[c/o Mrs John Carroll Perkins, 90 Commonwealth Avenue, Boston]

T. S.Eliot
24 Russell Square
Letter 12? my diary is in
my suitcase at the club.
[Postmarked 4 September 1942]

I was very glad to get your cable yesterday, though it brought no great relief to my feelings. I wish that I did not have to wait so long: I gather that there is some delay before the hospital observation is possible, and of course you cannot tell how long that will take. I am sure that you will cable again, or have me cabled, as soon as there is anything definite to report. Meanwhile you tell me to write to Boston, so I presume that you are staying at 90 Commonwealth Avenue; and as you will be thinking more about your aunt and uncle than about yourself, that will not provide just the restful environment that you ought to have at this moment. I wish that you could go to Wood’s Holl [sic] meanwhile – and afterwards, I imagine that part of the prescription will be a prolonged rest and convalescence in the country somewhere. And I wish I could be sure that you had adequate funds at your disposal for having the very best of everything. (IElsmith, Dorothy Olcott;a5 have just written to Dorothy Elsmith, by the way: I had been wondering what her boys are doing and whether either of them is already on active service).1

I have had no letter from you this week: not that I shall expect more than a short letter under these conditions, and I find it hard to write at any length myself. I am just waiting in the doldrums: andLittle Giddingredrafting finished;b7 now that the first elation of simply having finished another draft of my poem has subsided, I begin to have graver doubts of its value, and in any case it doesn’t seem to matter – a thing like that can help to support one in public anxieties and troubles, not in private ones like when there is nothing whatever that I can do about it myself.

Your loving

1.TSE to Dorothy Elsmith, 4 Sept. 1942: ‘I have often thought of you and Mr. Elsmith and your family; and especially this year, when I fear that beyond the other anxieties of life your mind is probably burdened with the thought of the future of your sons. I should much like to have news of the directions in which the war may have taken them.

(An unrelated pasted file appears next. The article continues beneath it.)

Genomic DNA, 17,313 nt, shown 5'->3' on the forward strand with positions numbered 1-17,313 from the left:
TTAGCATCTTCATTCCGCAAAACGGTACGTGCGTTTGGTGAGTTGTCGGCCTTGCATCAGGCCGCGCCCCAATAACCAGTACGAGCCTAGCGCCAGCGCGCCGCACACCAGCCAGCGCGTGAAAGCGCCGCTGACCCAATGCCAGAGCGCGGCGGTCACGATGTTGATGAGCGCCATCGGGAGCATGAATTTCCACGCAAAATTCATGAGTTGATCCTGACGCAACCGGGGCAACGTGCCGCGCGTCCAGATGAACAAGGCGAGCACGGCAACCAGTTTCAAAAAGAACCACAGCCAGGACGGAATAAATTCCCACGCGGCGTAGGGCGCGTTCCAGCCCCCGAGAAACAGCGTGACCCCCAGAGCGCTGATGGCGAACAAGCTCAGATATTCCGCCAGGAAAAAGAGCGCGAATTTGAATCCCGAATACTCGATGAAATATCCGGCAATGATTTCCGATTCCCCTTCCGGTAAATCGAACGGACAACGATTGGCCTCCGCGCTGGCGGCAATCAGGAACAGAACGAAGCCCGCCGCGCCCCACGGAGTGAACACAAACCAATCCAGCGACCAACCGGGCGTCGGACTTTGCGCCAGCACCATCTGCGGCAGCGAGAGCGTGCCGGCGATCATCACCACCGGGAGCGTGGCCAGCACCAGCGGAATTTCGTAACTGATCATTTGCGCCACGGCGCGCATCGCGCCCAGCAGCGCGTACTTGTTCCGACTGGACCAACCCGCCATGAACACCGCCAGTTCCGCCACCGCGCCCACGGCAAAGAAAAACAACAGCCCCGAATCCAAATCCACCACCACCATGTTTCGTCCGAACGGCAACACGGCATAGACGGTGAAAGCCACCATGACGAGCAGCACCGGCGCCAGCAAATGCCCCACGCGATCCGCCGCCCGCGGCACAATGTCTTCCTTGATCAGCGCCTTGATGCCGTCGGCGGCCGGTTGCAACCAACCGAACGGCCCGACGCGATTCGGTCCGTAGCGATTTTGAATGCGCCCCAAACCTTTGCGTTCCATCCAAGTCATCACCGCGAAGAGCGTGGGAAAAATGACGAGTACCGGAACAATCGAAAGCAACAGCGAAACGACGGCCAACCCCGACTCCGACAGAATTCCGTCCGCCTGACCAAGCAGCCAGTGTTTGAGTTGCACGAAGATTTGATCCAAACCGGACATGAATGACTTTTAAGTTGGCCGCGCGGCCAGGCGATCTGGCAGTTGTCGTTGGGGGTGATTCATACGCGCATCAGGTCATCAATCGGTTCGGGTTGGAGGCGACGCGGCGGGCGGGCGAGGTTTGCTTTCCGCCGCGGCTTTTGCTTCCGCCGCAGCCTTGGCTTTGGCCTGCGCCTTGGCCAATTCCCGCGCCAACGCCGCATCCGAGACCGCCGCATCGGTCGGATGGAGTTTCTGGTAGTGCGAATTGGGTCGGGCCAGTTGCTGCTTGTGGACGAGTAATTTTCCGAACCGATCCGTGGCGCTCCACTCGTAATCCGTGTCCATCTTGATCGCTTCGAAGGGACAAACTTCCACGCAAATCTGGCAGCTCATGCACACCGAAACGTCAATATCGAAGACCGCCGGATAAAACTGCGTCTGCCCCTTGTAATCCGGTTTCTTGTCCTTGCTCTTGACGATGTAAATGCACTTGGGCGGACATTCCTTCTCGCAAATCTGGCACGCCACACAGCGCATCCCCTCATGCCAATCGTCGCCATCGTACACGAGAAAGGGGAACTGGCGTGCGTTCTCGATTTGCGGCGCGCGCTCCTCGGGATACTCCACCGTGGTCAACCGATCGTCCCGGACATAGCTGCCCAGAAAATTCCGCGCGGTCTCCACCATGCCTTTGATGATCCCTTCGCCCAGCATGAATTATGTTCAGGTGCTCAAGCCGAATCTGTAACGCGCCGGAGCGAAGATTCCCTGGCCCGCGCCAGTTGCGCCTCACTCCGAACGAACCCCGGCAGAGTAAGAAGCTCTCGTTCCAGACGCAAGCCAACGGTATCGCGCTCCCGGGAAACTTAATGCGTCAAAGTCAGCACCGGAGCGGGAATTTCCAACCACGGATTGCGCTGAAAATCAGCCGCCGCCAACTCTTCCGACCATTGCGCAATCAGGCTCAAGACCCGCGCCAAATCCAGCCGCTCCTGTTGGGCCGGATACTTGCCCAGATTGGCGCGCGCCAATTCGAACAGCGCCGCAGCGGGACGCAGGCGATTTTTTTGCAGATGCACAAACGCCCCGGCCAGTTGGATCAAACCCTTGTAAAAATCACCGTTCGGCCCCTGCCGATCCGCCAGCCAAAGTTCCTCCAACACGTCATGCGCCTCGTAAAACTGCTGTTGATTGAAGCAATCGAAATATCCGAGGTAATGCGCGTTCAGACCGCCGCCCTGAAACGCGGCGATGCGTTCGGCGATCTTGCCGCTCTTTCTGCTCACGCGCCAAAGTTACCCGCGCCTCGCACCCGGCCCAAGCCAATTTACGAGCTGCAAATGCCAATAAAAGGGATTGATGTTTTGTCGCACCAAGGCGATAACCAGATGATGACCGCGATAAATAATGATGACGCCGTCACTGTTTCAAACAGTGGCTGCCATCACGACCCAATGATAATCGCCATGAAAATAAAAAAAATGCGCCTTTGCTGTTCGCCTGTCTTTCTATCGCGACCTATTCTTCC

‘I appreciate, if I may say so, all that your kindness – especially recently – has meant to Emily. Being, like myself, a homeless person, with the complication of her having as her nearest relatives two elderly people who, though good, are not always especially wise, and who have perhaps been more dependent upon her than they were aware of, she is able to know and to prize the best gifts of friendship. The news as I have heard it, both from her and from the Perkins’s, is alarming enough; and there is no possibility of a reassuring diagnosis for at least two weeks. It is also a case in which the causes must remain obscure until we know just what the ailment is. Needless to say, it is very hard to be so cut off, with no possibility of a visit, at a time like this – when already the ordinary public and private anxieties of this time seemed about all that one could manage!’ (Houghton bMS Am 1691.3)

Elsmith, Dorothy Olcott, issues invitation to Woods Hole, TSE and EH to stay with, now living in Boston, invites TSE again to Woods Hole, thanked for hospitality, on TSE as nurse, attends Kind Lady, reports on Kind Lady, in New Zealand, taken to dinner at Garrick, EH in Grand Manan with, EH visits during Christmas holidays, present when EH learns of TSE's death,
see also Elsmiths, the

4.TSEElsmiths, theseminal Woods Hole stay with;a1Elsmith, Dorothy OlcottElsmiths, the andAmericaWoods Hole, Falmouth, Massachusetts;i2TSE and EH's holiday in recalled;a2St. LouisAmericaBostonAmericaCaliforniaAmericaCambridge, MassachusettsAmericaHollywoodAmericaNew EnglandAmericaNew YorkAmerica EHElsmith, Dorothy Olcott were going to visit a friend of EH’s named Dorothy Olcott Elsmith (a graduate of Smith College), who lived with her family in a white clapboard house by the seaside at Woods Hole, Falmouth, Mass.: see Biographical Register.

Little Gidding, things 'done to others' harm', and TSE's St. Kevin's cave excursion, TSE's pilgrimage to the eponymous, and John Inglesant, in the Four Quartets scheme, as TSE's war work, latent within TSE, being drafted, first draft finished, suspended, to be taken up again, partly redrafted at Buckler's Hard, further redrafting, seven lines from completion, redrafting finished, in which JDH proved indispensable, NEW version sent to EH, published, sales, ends hopefully,